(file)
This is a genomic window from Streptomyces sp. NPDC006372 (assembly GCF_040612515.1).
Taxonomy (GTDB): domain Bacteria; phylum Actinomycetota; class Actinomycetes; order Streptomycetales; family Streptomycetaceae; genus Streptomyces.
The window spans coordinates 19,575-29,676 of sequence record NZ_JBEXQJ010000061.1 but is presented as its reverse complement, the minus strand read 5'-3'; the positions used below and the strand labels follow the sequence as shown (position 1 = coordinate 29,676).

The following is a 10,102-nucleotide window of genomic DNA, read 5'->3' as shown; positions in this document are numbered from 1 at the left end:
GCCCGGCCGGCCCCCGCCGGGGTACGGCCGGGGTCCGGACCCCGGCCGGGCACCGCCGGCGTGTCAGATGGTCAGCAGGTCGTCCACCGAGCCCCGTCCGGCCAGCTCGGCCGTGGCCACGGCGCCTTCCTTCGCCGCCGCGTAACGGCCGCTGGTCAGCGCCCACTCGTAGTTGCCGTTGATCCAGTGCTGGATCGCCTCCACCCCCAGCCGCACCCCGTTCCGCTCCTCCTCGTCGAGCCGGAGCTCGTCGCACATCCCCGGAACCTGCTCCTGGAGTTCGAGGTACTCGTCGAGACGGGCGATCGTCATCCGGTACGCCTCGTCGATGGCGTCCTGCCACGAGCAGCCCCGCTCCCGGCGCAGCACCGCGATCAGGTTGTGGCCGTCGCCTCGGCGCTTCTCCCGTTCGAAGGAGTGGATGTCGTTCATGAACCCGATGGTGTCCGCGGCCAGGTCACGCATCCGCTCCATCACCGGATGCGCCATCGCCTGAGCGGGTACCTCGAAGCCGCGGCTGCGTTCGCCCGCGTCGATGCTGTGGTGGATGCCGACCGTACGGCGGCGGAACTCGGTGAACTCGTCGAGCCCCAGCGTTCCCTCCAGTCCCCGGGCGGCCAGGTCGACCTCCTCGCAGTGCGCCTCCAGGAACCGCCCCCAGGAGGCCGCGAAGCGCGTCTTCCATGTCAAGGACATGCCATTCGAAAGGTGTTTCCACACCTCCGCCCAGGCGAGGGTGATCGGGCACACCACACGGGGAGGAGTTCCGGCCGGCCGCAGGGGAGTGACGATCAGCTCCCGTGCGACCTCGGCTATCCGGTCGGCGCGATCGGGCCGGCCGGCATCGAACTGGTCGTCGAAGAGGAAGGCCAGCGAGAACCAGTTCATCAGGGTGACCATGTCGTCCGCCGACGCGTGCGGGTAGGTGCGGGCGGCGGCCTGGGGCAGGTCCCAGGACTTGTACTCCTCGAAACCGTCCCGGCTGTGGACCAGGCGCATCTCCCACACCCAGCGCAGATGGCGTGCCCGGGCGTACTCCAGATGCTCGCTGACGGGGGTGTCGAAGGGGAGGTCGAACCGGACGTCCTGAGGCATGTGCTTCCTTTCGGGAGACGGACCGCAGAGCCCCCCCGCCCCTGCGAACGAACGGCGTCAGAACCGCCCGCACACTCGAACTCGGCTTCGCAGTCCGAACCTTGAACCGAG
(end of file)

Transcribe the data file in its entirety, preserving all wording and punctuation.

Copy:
This is a genomic window from Streptomyces sp. NPDC006372 (assembly GCF_040612515.1).
Taxonomy (GTDB): domain Bacteria; phylum Actinomycetota; class Actinomycetes; order Streptomycetales; family Streptomycetaceae; genus Streptomyces.
The window spans coordinates 19,575-29,676 of sequence record NZ_JBEXQJ010000061.1 but is presented as its reverse complement, the minus strand read 5'-3'; the positions used below and the strand labels follow the sequence as shown (position 1 = coordinate 29,676).

The following is a 10,102-nucleotide window of genomic DNA, read 5'->3' as shown; positions in this document are numbered from 1 at the left end:
GCCCGGCCGGCCCCCGCCGGGGTACGGCCGGGGTCCGGACCCCGGCCGGGCACCGCCGGCGTGTCAGATGGTCAGCAGGTCGTCCACCGAGCCCCGTCCGGCCAGCTCGGCCGTGGCCACGGCGCCTTCCTTCGCCGCCGCGTAACGGCCGCTGGTCAGCGCCCACTCGTAGTTGCCGTTGATCCAGTGCTGGATCGCCTCCACCCCCAGCCGCACCCCGTTCCGCTCCTCCTCGTCGAGCCGGAGCTCGTCGCACATCCCCGGAACCTGCTCCTGGAGTTCGAGGTACTCGTCGAGACGGGCGATCGTCATCCGGTACGCCTCGTCGATGGCGTCCTGCCACGAGCAGCCCCGCTCCCGGCGCAGCACCGCGATCAGGTTGTGGCCGTCGCCTCGGCGCTTCTCCCGTTCGAAGGAGTGGATGTCGTTCATGAACCCGATGGTGTCCGCGGCCAGGTCACGCATCCGCTCCATCACCGGATGCGCCATCGCCTGAGCGGGTACCTCGAAGCCGCGGCTGCGTTCGCCCGCGTCGATGCTGTGGTGGATGCCGACCGTACGGCGGCGGAACTCGGTGAACTCGTCGAGCCCCAGCGTTCCCTCCAGTCCCCGGGCGGCCAGGTCGACCTCCTCGCAGTGCGCCTCCAGGAACCGCCCCCAGGAGGCCGCGAAGCGCGTCTTCCATGTCAAGGACATGCCATTCGAAAGGTGTTTCCACACCTCCGCCCAGGCGAGGGTGATCGGGCACACCACACGGGGAGGAGTTCCGGCCGGCCGCAGGGGAGTGACGATCAGCTCCCGTGCGACCTCGGCTATCCGGTCGGCGCGATCGGGCCGGCCGGCATCGAACTGGTCGTCGAAGAGGAAGGCCAGCGAGAACCAGTTCATCAGGGTGACCATGTCGTCCGCCGACGCGTGCGGGTAGGTGCGGGCGGCGGCCTGGGGCAGGTCCCAGGACTTGTACTCCTCGAAACCGTCCCGGCTGTGGACCAGGCGCATCTCCCACACCCAGCGCAGATGGCGTGCCCGGGCGTACTCCAGATGCTCGCTGACGGGGGTGTCGAAGGGGAGGTCGAACCGGACGTCCTGAGGCATGTGCTTCCTTTCGGGAGACGGACCGCAGAGCCCCCCCGCCCCTGCGAACGAACGGCGTCAGAACCGCCCGCACACTCGAACTCGGCTTCGCAGTCCGAACCTTGAACCGAG